Bajrangi Bhaijaan was released on 17 July 2015, one day before Eid, on 4,500 screens in India and 1,000 screens in overseas respectively. The film was also released in 50 countries outside India, on more than 700 screens. Bajrangi Bhaijaan premiered at the 20th Busan International Film Festival (BIFF) on 6 October 2015.
In November 2017, it was announced that Bajrangi Bhaijaan was set to release in China, following the success of Aamir Khan’s Dangal (2016) in the country. In December 2017, it was announced the film would release there in 2018. Prior to the announcement, Bajrangi Bhaijaan had a cult following in China, where it has an average rating of 8.6 out of 10 on the popular film site Douban, with over 70,000 votes. It placed fourth on Douban’s list of top foreign films of 2015. Bajrangi Bhaijaan will be released in China under the title 小萝莉的猴神大叔 which roughly translates as “Little Lolita’s Monkey God Uncle“; “monkey god” is a rough translation of “Bajrangi” while “little lolita” and “uncle” reference the characters. The Chinese version will also be cut down in length to 140 minutes. The film released in China on 2 March 2018. In January 2018, it was announced that the film will be getting a wide release, on 8,000 screens in China, building on the Chinese box office success of Aamir Khan’s Dangal and Secret Superstar (2017), and Bajrangi Bhaijaan‘s positive word-of-mouth. On 6 February 2018, the film had advance screenings in 29 Chinese cities, receiving a positive reception from audiences. It also had a limited preview on 25 February 2018. The film’s China premiere on 27 February 2018 was attended by Kabir Khan and Harshali Malhotra. Its release date of 2 March 2018 marks the Lantern Festival, which celebrates families coming together.
It was released in Turkey on 17 August 2018 on 190 screens. In the first weekend it grossed approx $89,796 with a spectator count of 8,389. The film released in Japan on 18 January 2019, with the title “バジュランギおじさんと、小さな迷子” (Bajurangi ojisan to, chīsana maigo), which translates as “Uncle Bajrangi and a small lost child”.
As of July 2020, the film holds a 87% fresh rating on Rotten Tomatoes, based on fifteen reviews from English-language critics with an average rating of 6.4/10. The film received similarly positive reviews from Chinese critics. Several critics in China, where it was released as Little Lolita’s Monkey Uncle, noted narrative parallels to the Chinese epic Journey to the West and its monkey-king hero Sun Wukong (which in turn have similarities to the Indian epic Ramayana and its monkey-god hero Hanuman), making the film relatable to Chinese audiences. In January 2019, upon release in Japan, it was the week’s highest-rated film on the Filmarks audience satisfaction survey.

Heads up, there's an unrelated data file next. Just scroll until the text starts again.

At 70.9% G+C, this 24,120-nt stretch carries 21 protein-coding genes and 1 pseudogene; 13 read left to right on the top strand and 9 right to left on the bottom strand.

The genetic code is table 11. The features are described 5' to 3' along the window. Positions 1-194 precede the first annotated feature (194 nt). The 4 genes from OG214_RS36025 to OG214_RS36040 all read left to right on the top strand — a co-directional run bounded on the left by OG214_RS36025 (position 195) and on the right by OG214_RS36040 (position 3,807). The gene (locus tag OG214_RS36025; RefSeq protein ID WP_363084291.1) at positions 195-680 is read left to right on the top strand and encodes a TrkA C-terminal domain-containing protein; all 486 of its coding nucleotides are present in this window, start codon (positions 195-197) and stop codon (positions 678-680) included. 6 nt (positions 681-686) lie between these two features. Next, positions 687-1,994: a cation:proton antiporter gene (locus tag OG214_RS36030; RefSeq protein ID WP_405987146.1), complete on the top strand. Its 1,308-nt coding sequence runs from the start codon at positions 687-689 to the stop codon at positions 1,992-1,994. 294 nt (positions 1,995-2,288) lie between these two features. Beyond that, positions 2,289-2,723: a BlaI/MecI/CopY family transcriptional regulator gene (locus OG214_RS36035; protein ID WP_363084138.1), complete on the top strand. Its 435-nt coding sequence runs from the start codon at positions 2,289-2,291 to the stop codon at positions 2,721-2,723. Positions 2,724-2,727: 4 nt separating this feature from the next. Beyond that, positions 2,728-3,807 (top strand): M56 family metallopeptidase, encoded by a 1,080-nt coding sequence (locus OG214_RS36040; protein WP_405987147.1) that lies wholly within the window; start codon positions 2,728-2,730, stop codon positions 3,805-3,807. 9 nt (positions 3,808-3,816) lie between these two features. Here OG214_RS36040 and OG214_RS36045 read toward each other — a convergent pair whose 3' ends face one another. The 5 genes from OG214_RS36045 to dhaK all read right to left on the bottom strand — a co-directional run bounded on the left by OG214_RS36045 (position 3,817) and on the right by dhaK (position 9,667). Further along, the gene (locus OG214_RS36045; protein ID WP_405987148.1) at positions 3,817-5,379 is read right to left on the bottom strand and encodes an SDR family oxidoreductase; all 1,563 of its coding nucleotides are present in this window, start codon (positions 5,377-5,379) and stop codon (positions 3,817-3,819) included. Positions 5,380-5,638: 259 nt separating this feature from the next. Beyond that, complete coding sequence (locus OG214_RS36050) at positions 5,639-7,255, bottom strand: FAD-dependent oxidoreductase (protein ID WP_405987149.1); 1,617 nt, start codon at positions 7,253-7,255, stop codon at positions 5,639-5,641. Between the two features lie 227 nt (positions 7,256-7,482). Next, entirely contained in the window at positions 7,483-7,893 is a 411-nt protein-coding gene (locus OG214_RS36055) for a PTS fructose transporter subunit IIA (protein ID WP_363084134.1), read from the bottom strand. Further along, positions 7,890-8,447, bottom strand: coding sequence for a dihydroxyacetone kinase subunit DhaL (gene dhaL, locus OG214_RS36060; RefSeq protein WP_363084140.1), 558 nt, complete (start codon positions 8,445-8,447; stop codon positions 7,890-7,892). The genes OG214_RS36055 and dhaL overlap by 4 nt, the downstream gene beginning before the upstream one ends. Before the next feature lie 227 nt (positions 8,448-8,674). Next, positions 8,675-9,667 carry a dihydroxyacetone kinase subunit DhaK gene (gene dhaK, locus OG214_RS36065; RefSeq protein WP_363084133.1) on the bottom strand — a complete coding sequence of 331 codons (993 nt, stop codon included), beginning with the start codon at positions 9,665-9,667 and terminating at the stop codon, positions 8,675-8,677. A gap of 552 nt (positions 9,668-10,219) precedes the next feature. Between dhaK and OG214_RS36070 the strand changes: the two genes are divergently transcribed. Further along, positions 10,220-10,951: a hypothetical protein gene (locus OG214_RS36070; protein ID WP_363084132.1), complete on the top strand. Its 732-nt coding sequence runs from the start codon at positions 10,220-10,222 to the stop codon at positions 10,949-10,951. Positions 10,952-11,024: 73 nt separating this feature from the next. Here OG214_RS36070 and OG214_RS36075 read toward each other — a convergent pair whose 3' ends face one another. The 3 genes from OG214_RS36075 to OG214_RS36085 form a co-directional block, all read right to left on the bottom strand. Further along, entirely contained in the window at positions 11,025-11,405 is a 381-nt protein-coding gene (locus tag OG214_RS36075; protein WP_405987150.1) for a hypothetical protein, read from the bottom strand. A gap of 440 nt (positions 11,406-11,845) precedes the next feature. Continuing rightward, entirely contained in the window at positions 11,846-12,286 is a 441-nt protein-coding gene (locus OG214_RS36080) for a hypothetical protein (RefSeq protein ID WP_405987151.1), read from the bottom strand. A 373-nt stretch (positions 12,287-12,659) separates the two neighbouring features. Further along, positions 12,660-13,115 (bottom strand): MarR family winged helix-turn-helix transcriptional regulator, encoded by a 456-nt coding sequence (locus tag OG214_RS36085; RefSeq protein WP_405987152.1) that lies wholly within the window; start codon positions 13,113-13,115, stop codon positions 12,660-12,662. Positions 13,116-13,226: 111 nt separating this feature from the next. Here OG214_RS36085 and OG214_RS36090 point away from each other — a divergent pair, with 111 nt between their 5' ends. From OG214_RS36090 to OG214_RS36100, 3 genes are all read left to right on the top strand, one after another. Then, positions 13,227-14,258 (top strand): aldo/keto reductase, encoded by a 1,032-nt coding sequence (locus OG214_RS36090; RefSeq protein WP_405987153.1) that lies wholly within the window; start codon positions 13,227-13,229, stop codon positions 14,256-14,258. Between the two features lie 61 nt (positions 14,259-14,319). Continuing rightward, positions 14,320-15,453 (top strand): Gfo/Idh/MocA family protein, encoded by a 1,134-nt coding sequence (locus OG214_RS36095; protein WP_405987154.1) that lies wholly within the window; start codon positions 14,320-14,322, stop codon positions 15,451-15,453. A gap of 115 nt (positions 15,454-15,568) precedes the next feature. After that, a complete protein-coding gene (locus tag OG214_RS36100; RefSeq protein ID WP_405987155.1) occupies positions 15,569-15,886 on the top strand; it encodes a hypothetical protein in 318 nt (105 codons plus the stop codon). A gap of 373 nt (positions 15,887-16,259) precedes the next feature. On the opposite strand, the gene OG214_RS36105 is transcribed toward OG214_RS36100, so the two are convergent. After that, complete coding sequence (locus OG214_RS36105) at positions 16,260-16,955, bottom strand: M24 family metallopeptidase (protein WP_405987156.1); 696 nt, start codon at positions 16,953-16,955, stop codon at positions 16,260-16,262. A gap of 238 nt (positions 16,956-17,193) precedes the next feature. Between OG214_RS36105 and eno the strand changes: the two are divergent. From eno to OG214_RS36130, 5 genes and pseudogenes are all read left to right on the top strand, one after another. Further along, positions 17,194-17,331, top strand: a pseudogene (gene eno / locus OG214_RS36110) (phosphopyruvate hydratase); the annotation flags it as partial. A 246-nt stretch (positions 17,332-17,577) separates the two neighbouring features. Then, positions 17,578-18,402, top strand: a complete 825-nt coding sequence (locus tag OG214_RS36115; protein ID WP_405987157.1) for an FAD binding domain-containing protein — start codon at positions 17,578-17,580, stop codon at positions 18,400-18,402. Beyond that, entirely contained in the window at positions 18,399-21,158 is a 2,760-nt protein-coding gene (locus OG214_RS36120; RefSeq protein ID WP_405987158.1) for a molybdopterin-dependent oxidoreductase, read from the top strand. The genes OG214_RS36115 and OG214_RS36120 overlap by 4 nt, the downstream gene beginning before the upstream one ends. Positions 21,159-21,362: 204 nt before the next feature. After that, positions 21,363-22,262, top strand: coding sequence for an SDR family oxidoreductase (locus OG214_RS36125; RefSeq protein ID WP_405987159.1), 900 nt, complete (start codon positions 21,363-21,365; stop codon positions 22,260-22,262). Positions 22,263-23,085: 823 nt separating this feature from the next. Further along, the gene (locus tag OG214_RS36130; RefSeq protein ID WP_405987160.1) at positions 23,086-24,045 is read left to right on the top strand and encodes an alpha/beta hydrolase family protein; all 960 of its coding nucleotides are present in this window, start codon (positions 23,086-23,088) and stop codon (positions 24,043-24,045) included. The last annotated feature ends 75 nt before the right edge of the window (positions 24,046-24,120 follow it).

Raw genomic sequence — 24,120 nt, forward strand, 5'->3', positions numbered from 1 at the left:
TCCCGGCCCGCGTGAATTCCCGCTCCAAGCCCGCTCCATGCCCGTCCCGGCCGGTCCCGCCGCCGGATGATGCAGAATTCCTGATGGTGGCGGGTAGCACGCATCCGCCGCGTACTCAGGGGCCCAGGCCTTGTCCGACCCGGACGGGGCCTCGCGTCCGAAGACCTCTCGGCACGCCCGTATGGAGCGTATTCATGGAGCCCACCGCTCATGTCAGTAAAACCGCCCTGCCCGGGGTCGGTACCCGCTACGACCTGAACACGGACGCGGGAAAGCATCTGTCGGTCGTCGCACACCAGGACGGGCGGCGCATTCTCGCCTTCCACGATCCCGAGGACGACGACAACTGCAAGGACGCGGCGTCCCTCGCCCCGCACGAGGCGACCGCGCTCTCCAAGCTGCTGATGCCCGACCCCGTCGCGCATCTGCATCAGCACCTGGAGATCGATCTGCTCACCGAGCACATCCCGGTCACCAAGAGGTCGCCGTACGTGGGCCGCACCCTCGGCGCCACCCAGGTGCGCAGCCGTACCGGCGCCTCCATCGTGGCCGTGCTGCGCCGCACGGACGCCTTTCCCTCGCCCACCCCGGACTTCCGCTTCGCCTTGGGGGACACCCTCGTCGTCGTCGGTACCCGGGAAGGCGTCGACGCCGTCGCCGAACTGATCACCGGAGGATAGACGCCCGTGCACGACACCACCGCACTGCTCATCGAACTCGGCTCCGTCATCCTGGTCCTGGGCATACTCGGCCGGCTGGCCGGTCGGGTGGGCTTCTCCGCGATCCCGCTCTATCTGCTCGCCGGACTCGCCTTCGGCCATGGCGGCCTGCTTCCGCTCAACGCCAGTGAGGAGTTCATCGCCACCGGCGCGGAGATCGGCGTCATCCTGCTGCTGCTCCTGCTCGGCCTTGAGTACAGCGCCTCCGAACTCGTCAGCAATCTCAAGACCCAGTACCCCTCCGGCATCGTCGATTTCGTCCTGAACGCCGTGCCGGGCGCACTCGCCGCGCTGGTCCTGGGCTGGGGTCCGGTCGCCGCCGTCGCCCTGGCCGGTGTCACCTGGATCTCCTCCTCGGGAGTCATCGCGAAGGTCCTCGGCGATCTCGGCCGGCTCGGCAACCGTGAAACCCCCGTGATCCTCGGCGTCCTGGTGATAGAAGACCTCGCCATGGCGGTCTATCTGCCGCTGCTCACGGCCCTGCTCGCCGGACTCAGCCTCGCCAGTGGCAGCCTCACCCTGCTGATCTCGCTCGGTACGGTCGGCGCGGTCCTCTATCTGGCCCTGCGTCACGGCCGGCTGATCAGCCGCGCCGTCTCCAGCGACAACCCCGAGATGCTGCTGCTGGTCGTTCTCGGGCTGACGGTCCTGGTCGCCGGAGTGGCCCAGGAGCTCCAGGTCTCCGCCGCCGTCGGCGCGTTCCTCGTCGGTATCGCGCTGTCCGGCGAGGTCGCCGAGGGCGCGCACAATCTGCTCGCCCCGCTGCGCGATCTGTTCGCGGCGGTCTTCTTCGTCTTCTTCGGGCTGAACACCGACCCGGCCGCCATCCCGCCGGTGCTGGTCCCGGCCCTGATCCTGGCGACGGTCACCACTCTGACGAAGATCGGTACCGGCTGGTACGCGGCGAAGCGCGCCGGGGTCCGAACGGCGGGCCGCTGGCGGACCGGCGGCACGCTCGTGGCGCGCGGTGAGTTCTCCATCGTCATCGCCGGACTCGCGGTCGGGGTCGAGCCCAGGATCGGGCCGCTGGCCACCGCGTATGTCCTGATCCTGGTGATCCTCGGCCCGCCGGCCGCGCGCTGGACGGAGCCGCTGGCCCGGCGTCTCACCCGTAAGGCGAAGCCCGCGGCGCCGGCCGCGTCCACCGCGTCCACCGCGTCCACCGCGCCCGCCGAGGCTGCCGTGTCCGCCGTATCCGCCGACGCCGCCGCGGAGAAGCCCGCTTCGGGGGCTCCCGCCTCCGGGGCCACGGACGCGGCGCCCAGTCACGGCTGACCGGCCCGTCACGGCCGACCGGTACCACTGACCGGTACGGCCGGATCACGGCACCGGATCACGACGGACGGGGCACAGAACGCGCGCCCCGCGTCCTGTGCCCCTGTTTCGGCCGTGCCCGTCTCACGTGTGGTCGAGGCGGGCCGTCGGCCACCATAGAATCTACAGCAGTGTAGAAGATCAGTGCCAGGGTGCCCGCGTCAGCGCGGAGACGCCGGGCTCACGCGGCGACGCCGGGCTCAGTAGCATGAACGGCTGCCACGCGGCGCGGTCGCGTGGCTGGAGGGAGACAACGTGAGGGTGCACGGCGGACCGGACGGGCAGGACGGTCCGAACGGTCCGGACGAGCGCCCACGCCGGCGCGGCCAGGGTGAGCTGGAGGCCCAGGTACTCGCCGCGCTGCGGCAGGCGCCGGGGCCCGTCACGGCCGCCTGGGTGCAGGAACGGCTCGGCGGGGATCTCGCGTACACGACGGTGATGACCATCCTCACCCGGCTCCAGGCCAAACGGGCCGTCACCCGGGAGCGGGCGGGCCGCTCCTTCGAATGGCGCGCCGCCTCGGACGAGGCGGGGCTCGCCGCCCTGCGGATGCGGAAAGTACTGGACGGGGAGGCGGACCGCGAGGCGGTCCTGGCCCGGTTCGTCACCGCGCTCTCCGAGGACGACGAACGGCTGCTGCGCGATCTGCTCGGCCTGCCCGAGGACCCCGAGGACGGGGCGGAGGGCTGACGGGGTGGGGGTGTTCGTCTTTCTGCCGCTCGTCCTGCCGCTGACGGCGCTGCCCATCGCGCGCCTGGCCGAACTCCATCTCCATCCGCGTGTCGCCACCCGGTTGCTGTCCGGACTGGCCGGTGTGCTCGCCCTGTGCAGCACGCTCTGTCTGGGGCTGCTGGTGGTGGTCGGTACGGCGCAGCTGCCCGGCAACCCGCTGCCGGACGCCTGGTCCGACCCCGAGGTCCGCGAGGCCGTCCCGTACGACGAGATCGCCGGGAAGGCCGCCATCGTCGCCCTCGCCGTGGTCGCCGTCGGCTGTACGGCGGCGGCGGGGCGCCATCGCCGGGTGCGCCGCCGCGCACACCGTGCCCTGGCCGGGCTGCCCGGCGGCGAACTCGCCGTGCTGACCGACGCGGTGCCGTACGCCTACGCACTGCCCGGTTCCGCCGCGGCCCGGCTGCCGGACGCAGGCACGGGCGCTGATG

Comparisons were drawn between Bajrangi Bhaijaan and the 2006 Kannada film Kallarali Hoovagi in terms of the core plot and characters.
Bajrangi Bhaijaan grossed 333 crore (US$47 million) worldwide in its first week, beating the previous record of 332 crore (US$47 million) worldwide by PK. The film went on to net 3.15 billion (US$44 million) and 4.26 billion (US$60 million) gross in India and grossed 1.792 billion (US$25 million) overseas for a worldwide gross of 6.03 billion (US$85 million) in 31 days. Bajrangi Bhaijaan became the quickest film to collect 1 billion (US$14 million) and 2 billion (US$28 million) net domestically beating PK and Dhoom 3. The distributor share of the film had crossed 150 crore (US$21 million) crore which is a record in India being the second film to do so after PK. In August 2015, Eros International said in a statement to the Bombay Stock Exchange that Bajrangi Bhaijaan has become the fastest Bollywood film to gross 500 crore (US$70 million) worldwide, while it crossed 300 crore (US$42 million) at the domestic box office.